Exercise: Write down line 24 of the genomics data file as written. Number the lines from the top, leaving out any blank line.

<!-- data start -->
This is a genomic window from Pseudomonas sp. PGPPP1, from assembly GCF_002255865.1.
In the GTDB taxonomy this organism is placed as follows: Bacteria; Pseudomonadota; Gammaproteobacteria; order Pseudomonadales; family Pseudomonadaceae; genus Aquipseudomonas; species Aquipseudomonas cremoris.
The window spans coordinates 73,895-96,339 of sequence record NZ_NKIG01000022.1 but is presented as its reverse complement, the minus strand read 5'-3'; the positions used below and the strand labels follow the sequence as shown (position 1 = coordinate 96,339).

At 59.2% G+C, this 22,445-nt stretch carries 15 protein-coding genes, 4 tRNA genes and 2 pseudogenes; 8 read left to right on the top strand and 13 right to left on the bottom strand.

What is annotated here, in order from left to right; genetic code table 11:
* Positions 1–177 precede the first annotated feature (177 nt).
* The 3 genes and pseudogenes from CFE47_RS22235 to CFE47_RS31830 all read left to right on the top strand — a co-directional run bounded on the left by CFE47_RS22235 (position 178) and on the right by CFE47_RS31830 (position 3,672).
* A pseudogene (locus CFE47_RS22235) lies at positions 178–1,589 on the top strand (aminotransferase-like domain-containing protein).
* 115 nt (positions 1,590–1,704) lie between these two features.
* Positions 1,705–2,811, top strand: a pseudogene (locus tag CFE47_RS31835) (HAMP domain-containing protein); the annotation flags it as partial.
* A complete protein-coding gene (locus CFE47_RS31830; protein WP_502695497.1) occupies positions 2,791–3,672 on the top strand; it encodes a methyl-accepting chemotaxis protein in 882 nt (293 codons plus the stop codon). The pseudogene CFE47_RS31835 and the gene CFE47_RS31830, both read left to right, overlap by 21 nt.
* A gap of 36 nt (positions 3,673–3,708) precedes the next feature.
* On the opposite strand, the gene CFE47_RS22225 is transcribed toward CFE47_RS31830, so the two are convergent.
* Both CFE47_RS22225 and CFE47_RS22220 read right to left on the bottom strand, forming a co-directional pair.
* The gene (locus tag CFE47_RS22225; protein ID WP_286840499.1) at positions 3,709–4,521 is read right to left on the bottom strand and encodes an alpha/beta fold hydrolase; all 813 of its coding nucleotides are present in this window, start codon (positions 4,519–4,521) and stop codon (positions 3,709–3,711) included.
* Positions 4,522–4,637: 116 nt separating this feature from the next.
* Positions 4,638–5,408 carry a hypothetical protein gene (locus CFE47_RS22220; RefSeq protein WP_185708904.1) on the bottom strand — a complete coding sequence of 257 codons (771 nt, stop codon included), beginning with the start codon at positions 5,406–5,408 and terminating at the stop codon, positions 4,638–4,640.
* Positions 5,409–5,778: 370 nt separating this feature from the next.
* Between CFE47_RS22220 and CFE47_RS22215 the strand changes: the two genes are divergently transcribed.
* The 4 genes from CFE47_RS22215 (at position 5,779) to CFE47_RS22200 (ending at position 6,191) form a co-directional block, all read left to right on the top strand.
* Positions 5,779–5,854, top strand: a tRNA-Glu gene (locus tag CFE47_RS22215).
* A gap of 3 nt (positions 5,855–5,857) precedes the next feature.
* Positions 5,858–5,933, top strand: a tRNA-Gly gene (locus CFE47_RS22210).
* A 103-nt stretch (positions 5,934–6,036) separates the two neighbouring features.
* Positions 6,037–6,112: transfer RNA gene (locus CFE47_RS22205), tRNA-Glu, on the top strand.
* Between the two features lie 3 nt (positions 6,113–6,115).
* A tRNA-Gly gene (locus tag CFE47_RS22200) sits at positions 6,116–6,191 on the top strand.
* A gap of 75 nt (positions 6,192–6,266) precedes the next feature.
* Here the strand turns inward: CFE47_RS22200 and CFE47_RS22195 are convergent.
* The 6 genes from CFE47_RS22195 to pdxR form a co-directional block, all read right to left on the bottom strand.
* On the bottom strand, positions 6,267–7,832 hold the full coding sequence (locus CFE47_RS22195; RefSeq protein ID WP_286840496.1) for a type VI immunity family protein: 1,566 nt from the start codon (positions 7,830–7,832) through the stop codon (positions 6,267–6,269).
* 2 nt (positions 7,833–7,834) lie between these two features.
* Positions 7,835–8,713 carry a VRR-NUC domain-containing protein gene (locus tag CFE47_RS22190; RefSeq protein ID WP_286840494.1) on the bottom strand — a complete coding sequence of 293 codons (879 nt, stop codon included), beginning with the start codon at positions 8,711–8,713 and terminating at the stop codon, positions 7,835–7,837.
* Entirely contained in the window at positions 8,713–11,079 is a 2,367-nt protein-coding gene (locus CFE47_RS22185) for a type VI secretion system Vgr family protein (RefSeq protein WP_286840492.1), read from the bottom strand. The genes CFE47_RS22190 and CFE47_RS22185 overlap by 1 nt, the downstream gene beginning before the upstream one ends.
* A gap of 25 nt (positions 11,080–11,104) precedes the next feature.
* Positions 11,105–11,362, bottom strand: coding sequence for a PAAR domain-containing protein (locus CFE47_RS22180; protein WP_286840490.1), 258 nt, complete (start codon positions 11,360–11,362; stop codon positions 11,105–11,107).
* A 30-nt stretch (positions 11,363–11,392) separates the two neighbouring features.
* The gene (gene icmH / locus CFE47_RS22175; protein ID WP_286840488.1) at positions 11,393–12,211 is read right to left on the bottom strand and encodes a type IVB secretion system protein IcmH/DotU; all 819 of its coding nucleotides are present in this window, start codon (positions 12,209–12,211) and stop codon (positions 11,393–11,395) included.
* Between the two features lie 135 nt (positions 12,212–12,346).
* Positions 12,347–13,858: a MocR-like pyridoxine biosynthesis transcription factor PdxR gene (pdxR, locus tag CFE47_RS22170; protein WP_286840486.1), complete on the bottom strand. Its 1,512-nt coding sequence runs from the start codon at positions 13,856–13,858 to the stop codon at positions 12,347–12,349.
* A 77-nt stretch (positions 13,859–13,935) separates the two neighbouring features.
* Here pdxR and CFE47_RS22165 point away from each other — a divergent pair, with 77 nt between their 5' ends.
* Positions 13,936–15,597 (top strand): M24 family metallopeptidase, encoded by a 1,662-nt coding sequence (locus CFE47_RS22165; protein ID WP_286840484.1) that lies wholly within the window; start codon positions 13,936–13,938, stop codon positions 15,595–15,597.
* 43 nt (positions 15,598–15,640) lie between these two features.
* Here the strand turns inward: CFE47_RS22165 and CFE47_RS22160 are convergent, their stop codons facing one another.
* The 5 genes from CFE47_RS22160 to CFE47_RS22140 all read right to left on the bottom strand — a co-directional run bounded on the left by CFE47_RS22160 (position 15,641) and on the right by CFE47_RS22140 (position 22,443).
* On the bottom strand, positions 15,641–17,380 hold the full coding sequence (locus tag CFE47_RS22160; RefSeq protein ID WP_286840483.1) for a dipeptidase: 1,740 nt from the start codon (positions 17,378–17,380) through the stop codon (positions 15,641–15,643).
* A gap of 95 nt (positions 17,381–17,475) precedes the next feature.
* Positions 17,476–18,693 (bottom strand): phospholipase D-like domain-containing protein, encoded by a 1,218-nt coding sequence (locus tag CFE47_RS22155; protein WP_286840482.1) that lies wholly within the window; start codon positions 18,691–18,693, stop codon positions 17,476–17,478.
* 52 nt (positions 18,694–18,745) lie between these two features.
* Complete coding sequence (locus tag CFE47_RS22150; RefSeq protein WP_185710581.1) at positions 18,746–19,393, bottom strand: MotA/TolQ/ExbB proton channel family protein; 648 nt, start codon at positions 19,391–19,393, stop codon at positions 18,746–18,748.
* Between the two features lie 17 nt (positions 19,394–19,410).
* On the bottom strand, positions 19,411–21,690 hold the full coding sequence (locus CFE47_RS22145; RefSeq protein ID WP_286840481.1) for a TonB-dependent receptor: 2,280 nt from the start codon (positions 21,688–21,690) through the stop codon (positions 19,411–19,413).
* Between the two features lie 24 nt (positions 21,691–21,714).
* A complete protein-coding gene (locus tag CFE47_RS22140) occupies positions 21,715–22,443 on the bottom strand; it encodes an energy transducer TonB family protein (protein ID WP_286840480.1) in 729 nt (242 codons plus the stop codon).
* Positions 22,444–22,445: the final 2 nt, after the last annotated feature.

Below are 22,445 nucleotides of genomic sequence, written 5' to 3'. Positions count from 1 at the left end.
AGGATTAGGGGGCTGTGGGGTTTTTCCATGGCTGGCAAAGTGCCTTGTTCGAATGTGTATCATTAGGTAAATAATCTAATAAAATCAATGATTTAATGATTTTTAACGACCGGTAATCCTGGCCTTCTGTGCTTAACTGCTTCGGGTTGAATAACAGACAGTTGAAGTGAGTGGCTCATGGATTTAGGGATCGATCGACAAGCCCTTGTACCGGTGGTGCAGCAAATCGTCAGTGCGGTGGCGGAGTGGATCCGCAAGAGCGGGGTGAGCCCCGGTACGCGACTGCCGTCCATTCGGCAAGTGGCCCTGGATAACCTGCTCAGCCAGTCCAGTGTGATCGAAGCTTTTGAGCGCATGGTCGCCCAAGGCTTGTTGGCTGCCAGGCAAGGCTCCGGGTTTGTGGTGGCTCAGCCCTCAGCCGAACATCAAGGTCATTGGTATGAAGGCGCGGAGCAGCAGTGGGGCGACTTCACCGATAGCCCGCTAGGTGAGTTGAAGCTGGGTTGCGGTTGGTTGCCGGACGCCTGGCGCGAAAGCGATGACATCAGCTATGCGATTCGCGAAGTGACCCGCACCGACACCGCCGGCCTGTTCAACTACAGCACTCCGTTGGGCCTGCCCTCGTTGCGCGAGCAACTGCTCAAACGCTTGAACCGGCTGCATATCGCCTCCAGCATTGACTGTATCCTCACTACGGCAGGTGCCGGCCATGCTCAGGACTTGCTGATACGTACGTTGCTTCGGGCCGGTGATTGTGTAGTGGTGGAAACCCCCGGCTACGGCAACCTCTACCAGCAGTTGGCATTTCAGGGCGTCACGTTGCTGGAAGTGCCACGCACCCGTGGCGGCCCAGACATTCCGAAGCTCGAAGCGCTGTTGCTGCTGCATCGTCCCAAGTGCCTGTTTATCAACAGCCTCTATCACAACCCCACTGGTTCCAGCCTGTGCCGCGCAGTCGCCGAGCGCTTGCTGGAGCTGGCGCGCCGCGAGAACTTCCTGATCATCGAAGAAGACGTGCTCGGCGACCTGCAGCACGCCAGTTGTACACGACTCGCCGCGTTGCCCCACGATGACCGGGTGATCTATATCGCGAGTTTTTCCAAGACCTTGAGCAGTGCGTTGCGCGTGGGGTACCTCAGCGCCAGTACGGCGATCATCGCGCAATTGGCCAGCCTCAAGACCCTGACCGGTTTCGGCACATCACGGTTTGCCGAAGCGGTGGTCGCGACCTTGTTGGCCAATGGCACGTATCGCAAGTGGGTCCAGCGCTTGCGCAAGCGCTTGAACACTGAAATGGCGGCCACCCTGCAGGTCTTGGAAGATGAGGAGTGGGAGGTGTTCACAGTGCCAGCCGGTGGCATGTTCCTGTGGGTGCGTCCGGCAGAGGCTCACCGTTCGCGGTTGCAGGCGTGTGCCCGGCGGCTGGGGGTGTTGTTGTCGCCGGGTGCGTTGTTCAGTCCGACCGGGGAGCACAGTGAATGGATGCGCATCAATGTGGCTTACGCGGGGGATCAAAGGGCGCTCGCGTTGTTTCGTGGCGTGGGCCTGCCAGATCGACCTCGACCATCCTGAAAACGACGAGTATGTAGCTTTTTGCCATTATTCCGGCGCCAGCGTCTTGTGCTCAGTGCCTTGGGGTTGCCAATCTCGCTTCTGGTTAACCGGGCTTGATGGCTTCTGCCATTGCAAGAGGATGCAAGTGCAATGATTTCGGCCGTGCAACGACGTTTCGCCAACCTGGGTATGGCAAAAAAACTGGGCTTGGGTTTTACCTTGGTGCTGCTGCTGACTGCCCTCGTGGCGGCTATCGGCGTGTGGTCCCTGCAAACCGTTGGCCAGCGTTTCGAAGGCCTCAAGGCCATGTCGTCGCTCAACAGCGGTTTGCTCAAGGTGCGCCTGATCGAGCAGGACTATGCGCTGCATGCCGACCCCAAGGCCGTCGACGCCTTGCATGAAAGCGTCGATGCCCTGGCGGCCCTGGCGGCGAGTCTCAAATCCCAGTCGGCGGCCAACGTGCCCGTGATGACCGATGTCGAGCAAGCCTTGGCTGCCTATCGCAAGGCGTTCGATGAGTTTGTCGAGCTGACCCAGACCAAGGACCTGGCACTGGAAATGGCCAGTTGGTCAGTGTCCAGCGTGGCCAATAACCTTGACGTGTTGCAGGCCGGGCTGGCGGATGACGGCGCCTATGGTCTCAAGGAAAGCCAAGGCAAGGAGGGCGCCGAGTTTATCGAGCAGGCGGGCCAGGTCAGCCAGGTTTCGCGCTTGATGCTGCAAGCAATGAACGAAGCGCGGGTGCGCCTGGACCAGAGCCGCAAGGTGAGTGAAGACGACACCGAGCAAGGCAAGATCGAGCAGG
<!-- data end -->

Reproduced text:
* A 103-nt stretch (positions 5,934–6,036) separates the two neighbouring features.